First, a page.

Armillaria Root Disease
Collectively (and in many cases individually), Armillaria species have a huge host range (®). Many conifers and hardwoods, and even some herbaceous plants, are susceptible.
Age of the host may influence the disease. With conifers, killing of young, vigorous trees is fairly common, especially in plantations. Older trees can tolerate infections much better and they survive much longer with infection. The older trees tend to get butt rot if they are infected.
Several species in the genus Armillaria, commonly called oak fungus or honey mushroom, cause similar diseases. These fungi, in the Agaricales, form mushrooms. The characters of the mushrooms for field identification are:
We used to call everything in this group Armillaria mellea. Now we know that there are over 30 distinct entities there. They are difficult to distinguish morphologically. In most cases, however, we now recognize them as distinct species because: (a) they are intersterile; (b) there are some differences among them in morphology and molecular-genetic characters; (c) there are differences in distribution, host range, and virulence, and; (d) it is a very important genus, both ecologically and economically. Following are some of the most studied species (®®):
Stress may play a role in some cases. The fungus may behave like a saprobe or cause a nonlethal butt rot until the trees are stressed (e.g., gypsy moth defoliation of oaks). Then, host physiology is altered and fungus can successfully attack and kill vital tissues. This tends to be the case more often in hardwoods. In conifers, killing of vigorous trees is more often observed. However, killing of hardwoods can be seen without apparent stress too.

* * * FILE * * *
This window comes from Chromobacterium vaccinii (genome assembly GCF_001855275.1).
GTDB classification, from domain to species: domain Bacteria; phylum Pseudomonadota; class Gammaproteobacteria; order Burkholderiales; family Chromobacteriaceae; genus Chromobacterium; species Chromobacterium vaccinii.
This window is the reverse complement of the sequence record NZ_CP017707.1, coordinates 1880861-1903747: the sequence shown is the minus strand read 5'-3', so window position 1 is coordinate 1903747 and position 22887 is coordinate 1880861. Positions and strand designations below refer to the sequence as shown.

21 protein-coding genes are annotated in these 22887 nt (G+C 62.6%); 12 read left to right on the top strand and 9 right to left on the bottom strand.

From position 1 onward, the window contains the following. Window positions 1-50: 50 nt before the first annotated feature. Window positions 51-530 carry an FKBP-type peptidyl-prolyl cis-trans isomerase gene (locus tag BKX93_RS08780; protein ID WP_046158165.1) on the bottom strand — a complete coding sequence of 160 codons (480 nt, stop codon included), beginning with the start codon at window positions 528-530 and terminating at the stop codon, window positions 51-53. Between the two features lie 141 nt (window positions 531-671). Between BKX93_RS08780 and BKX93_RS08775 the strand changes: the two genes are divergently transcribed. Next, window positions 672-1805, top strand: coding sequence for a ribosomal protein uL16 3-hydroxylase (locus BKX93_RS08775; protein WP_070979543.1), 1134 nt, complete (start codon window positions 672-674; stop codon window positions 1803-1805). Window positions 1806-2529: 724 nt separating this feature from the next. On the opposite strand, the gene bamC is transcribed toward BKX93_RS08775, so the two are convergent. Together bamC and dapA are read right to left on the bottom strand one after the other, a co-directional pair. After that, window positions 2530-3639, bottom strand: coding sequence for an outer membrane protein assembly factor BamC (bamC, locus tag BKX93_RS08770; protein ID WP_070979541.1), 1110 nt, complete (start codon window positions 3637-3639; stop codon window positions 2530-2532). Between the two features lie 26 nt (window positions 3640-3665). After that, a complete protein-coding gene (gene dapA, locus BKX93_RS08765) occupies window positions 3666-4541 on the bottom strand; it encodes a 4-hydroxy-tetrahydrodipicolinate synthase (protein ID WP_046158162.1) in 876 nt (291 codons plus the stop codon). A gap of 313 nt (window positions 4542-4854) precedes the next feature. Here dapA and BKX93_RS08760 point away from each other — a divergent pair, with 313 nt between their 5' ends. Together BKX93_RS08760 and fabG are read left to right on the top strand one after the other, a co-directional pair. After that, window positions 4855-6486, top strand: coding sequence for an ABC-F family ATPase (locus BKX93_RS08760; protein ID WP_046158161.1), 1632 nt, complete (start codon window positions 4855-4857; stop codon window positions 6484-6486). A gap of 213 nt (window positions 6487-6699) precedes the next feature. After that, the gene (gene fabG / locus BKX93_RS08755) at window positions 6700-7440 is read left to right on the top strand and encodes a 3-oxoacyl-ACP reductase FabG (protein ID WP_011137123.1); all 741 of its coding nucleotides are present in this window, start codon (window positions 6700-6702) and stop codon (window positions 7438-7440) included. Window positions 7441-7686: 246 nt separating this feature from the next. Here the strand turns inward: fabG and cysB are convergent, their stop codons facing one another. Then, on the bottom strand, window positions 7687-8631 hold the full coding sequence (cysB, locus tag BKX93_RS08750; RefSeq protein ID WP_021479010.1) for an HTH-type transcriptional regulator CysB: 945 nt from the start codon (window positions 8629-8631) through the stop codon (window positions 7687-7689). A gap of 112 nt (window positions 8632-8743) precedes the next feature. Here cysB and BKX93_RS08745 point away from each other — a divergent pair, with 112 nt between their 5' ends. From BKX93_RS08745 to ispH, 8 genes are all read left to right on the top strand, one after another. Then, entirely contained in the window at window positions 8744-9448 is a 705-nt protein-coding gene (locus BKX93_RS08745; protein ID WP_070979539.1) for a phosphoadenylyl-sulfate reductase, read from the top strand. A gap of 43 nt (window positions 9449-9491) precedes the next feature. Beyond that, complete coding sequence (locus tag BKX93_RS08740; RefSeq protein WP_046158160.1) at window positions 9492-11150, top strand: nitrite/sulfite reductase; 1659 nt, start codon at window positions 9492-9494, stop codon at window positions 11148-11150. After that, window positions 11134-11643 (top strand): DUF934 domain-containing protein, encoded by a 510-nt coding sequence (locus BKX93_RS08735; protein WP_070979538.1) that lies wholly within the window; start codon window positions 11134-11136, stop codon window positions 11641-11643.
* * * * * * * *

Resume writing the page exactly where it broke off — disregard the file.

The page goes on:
This disease is so difficult to deal with partly because it uses as a food base not only the trees it kills, but also stumps of trees killed by felling or other means. Thus, any management we do, if it involves felling, stands a chance of backfiring and making the situation worse.
While an infected tree is still alive or long after it has died, the pathogen has three means of dispersal to to other trees:
The first two means of dispersal, via mycelium at root contacts and rhizomorphs, are short-range. This local spread is very important and is generally the dominant source of infection. The fungus can move by these means from an old root system, perhaps from a previous forest, to plants currently growing on the site. This leads to the appearance of disease in a previously uninfected population. This has been so common in California on sites formerly occupied by oak and cleared for orchard production that the pathogen there is commonly called the "oak root fungus." Because the pathogen may survive for 50 years or more in stumps (®), it can wait until the new generation provides a large target for infection. The fungus can also move this way from a diseased tree to a neighboring healthy tree, leading to expanding areas of disease and mortality, usually called root disease centers.